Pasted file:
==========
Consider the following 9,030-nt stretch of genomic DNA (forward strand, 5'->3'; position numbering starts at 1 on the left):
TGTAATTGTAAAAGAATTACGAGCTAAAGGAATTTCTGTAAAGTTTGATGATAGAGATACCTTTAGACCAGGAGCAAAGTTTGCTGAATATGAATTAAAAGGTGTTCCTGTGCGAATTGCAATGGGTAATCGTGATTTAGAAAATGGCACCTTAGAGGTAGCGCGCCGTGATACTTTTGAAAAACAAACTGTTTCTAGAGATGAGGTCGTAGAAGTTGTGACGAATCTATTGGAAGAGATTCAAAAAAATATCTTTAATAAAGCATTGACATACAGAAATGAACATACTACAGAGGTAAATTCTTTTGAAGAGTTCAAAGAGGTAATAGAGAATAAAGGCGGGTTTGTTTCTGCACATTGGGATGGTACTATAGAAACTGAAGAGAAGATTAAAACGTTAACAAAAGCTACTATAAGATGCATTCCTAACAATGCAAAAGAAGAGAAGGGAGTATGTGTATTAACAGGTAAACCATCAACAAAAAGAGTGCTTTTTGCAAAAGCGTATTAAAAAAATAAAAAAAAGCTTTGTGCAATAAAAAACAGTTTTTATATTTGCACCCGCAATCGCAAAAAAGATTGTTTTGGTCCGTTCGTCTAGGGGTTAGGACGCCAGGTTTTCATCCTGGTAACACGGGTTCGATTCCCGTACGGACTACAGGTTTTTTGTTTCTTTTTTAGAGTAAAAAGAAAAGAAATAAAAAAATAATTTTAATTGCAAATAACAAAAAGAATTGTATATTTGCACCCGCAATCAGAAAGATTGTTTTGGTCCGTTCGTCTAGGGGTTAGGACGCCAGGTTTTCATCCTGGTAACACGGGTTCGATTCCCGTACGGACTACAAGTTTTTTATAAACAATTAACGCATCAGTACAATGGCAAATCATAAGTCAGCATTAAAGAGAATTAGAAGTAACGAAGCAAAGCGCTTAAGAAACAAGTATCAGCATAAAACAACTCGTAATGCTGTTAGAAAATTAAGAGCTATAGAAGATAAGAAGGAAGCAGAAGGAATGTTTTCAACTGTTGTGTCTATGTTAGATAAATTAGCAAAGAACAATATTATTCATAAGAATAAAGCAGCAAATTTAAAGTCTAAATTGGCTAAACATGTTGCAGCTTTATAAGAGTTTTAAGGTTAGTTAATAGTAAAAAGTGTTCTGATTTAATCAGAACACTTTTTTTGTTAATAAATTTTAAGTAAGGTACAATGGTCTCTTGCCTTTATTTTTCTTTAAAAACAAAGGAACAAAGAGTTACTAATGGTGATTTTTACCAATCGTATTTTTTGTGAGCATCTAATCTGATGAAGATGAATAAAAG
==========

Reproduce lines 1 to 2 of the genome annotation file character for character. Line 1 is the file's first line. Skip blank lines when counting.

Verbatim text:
Consider the following 9,030-nt stretch of genomic DNA (forward strand, 5'->3'; position numbering starts at 1 on the left):
TGTAATTGTAAAAGAATTACGAGCTAAAGGAATTTCTGTAAAGTTTGATGATAGAGATACCTTTAGACCAGGAGCAAAGTTTGCTGAATATGAATTAAAAGGTGTTCCTGTGCGAATTGCAATGGGTAATCGTGATTTAGAAAATGGCACCTTAGAGGTAGCGCGCCGTGATACTTTTGAAAAACAAACTGTTTCTAGAGATGAGGTCGTAGAAGTTGTGACGAATCTATTGGAAGAGATTCAAAAAAATATCTTTAATAAAGCATTGACATACAGAAATGAACATACTACAGAGGTAAATTCTTTTGAAGAGTTCAAAGAGGTAATAGAGAATAAAGGCGGGTTTGTTTCTGCACATTGGGATGGTACTATAGAAACTGAAGAGAAGATTAAAACGTTAACAAAAGCTACTATAAGATGCATTCCTAACAATGCAAAAGAAGAGAAGGGAGTATGTGTATTAACAGGTAAACCATCAACAAAAAGAGTGCTTTTTGCAAAAGCGTATTAAAAAAATAAAAAAAAGCTTTGTGCAATAAAAAACAGTTTTTATATTTGCACCCGCAATCGCAAAAAAGATTGTTTTGGTCCGTTCGTCTAGGGGTTAGGACGCCAGGTTTTCATCCTGGTAACACGGGTTCGATTCCCGTACGGACTACAGGTTTTTTGTTTCTTTTTTAGAGTAAAAAGAAAAGAAATAAAAAAATAATTTTAATTGCAAATAACAAAAAGAATTGTATATTTGCACCCGCAATCAGAAAGATTGTTTTGGTCCGTTCGTCTAGGGGTTAGGACGCCAGGTTTTCATCCTGGTAACACGGGTTCGATTCCCGTACGGACTACAAGTTTTTTATAAACAATTAACGCATCAGTACAATGGCAAATCATAAGTCAGCATTAAAGAGAATTAGAAGTAACGAAGCAAAGCGCTTAAGAAACAAGTATCAGCATAAAACAACTCGTAATGCTGTTAGAAAATTAAGAGCTATAGAAGATAAGAAGGAAGCAGAAGGAATGTTTTCAACTGTTGTGTCTATGTTAGATAAATTAGCAAAGAACAATATTATTCATAAGAATAAAGCAGCAAATTTAAAGTCTAAATTGGCTAAACATGTTGCAGCTTTATAAGAGTTTTAAGGTTAGTTAATAGTAAAAAGTGTTCTGATTTAATCAGAACACTTTTTTTGTTAATAAATTTTAAGTAAGGTACAATGGTCTCTTGCCTTTATTTTTCTTTAAAAACAAAGGAACAAAGAGTTACTAATGGTGATTTTTACCAATCGTATTTTTTGTGAGCATCTAATCTGATGAAGATGAATAAAAG